NEW YORK (AP/CBSNewYork) -- Michael Bloomberg on Sunday reversed his longstanding support of the controversial "stop-and-frisk" police strategy ahead of a potential Democratic presidential run, a policy he embraced as New York's mayor even though it disproportionately impacted people of color.
Addressing a black church in Brooklyn, Bloomberg said the practice often led to the disproportionate detaining of blacks and Latinos. He added that he "can't change history" but now realizes "I was wrong."
If anyone was wrongly stopped by police, "I apologize," he said.
Bloomberg's reversal is a notable recognition of the power and importance of black voters in the Democratic Party and the fact that his record on stop-and-frisk could be one of his biggest vulnerabilities should he launch a White House run.
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The stop-and-frisk practice gave police wide authority to detain people they suspected of committing a crime. Bloomberg aggressively pursued the tactic when he first took over as mayor in 2002.
Mark Peters is the former commissioner for the city's Department of Investigation, and an expert in urban affairs. He told CBS2's Hazel Sanchez, "Stop and frisk under Mayor Bloomberg was a huge policing disaster," adding, "To begin with it was unnecessary. All the data we have and have had for a long time demonstrated that it was absolutely unnecessary and didn't help reduce crime."
Under the program, New York City police officers made it a routine practice to stop and search multitudes of mostly black and Hispanic men to see if they were carrying weapons.
Web Extra: Michael Bloomberg Addresses Congregation At Christian Cultural Center In Brooklyn:
Police claimed that people were only targeted if officers had a reasonable suspicion that they were breaking the law.
But while the searches did lead to weapons being confiscated, the overwhelming majority of people who were detained and frisked were let go because they hadn't done anything wrong.
Many men found the encounters humiliating and degrading, and statistics showed that minorities were far more likely to be subjected to such a search.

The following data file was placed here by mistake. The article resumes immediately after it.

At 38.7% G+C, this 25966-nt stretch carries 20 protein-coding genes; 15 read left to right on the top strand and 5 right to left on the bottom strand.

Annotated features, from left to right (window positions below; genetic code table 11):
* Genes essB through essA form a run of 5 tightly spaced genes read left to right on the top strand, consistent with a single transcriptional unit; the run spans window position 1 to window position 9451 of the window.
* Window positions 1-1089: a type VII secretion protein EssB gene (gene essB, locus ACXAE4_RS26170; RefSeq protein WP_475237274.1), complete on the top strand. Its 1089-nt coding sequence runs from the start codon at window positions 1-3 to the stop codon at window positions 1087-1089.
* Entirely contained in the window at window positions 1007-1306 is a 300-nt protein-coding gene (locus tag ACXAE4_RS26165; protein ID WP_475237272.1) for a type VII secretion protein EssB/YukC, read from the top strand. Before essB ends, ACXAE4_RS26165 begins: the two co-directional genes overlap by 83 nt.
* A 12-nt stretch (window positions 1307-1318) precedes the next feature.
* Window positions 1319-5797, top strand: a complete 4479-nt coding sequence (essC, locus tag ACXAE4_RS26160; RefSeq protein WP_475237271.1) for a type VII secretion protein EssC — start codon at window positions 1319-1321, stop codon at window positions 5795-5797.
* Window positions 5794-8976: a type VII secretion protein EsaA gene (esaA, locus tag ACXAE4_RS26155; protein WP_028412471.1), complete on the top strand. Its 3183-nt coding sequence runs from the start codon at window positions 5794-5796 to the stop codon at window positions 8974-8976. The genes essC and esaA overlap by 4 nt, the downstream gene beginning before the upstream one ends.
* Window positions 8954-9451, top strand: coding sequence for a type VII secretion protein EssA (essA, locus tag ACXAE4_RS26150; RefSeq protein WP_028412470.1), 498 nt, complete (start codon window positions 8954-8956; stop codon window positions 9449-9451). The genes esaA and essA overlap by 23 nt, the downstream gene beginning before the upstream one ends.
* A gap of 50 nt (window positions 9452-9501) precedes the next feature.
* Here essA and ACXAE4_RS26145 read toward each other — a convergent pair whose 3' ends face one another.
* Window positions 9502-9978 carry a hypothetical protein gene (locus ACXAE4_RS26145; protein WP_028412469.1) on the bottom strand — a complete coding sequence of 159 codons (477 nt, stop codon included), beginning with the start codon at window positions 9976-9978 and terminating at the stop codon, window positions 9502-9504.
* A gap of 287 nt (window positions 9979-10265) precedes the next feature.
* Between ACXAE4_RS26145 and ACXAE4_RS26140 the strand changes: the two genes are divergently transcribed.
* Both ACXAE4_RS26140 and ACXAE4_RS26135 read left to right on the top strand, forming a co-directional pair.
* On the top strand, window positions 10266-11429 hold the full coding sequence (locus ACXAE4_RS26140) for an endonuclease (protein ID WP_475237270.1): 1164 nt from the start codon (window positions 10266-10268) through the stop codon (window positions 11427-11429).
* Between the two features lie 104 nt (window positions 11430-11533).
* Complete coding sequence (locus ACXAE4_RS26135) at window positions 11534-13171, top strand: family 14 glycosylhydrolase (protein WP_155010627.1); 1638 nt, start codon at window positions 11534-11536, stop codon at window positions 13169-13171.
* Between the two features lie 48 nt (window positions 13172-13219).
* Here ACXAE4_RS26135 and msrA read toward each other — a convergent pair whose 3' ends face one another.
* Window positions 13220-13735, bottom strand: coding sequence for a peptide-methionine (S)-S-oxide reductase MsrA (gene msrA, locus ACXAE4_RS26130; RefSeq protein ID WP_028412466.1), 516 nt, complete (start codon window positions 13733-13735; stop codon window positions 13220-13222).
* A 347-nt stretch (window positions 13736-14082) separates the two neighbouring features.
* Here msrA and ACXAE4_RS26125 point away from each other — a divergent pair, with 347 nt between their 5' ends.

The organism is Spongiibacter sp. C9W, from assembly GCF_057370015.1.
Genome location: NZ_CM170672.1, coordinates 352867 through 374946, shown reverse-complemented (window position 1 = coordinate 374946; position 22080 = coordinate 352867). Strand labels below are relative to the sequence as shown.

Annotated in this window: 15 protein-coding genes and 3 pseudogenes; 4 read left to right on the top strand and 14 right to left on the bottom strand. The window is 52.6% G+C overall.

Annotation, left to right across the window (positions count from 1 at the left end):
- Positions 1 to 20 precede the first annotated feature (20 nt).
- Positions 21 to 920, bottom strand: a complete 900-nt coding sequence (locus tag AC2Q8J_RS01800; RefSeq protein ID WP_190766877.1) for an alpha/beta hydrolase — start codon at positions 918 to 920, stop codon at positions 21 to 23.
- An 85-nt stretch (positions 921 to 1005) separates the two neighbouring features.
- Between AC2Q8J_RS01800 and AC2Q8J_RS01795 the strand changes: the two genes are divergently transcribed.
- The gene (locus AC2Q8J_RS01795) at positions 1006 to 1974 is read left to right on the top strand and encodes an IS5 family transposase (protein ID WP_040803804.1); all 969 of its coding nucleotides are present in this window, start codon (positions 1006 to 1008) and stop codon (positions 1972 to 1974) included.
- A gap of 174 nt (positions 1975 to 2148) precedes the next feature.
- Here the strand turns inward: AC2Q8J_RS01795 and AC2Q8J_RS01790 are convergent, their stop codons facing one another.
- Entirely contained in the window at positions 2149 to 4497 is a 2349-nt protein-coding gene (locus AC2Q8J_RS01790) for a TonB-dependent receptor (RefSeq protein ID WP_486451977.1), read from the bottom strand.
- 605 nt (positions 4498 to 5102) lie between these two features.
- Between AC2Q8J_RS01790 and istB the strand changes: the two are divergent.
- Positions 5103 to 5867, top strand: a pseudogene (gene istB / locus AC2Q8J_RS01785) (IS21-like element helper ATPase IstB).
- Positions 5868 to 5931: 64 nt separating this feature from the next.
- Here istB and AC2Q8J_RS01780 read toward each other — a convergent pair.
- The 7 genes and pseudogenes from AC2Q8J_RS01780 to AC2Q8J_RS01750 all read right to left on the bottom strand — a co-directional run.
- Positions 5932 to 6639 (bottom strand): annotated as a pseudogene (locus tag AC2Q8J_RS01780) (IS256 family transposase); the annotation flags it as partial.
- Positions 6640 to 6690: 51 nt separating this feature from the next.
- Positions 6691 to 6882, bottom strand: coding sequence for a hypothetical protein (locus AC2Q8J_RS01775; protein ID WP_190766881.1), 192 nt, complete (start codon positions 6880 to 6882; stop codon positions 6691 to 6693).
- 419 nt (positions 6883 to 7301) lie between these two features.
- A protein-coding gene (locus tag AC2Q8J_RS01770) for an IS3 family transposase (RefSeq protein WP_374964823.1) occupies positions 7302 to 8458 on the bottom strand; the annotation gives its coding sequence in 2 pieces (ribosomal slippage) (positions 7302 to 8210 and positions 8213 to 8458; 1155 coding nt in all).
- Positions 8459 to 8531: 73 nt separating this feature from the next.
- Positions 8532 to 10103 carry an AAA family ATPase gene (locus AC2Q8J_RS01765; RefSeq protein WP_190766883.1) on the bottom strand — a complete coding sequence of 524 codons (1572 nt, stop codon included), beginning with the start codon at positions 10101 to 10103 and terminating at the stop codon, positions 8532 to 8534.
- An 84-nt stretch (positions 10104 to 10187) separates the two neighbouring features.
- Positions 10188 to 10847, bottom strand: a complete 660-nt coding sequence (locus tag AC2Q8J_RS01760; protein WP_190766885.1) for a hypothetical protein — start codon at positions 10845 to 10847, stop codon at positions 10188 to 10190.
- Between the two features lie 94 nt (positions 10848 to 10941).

"Over time I've come to understand something that I've long struggled to admit to myself. I got something important wrong. I got something important really wrong. I didn't understand back then the full impact that stops were having on the black and Latino communities. I was totally focused on saving lives, but as we know, good intentions aren't good enough," Bloomberg said Sunday.
Bloomberg told the congregation that he wants to earn back the trust of black and Latino communities.
Mayor Bill de Blasio made ending stop-and-frisk a centerpiece of his first run for office.
The mayor reacted to the apology on Twitter, calling the timing "transparent and cynical."
"With all due respect to my predecessor, we've spent six years undoing the damage he created with this bankrupt policy. We ended stop and frisk AND drove down crime. Actions speak louder than words," de Blasio said.
Police Benevolent Association President Patrick J. Lynch was also critical of the apology, releasing the following statement: "Mayor Bloomberg could have saved himself this apology if he had just listened to the police officers on the street. We said in the early 2000s that the quota-driven emphasis on street stops was polluting the relationship between cops and our communities. His administration's misguided policy inspired an anti-police movement that has made cops the target of hatred and violence, and stripped away many of the tools we had used to keep New Yorkers safe. The apology is too little, too late."
Rev. Al Sharpton said in a statement that Bloomberg called him after Sunday's speech. Sharpton said he told Bloomberg, "It will take more than one speech for people to forgive and forget a policy that so negatively impacted entire communities," but he was glad to see him admit the policy was wrong.
"I'm glad to see his position vocalized at a time when President Trump is calling for stop-and-frisk nationally and I'm glad this position is being taken by someone so identified with the policy. We will have to wait and see whether it was politically motivated but Mr. Bloomberg should be judged by the same standards we judged Joe Biden, the author of the 1994 Crime Bill that led to disproportionate numbers of Black and Brown men going to jail for years, as well as Senator Bernie Sanders, who voted for it," Sharpton said.
Brooklyn Borough President Eric Adams, a former NYPD officer, met with Bloomberg on Sunday.
"I believe Michael sincerely feels as though they made a grave mistake years ago in their implementation of stop and frisk, I accept his apology," Adams said. "I believe that the question now becomes, how do we move forward? What do we do now after that acknowledgment?"
(© Copyright 2019 CBS Broadcasting Inc. All Rights Reserved. The Associated Press contributed to this report.)
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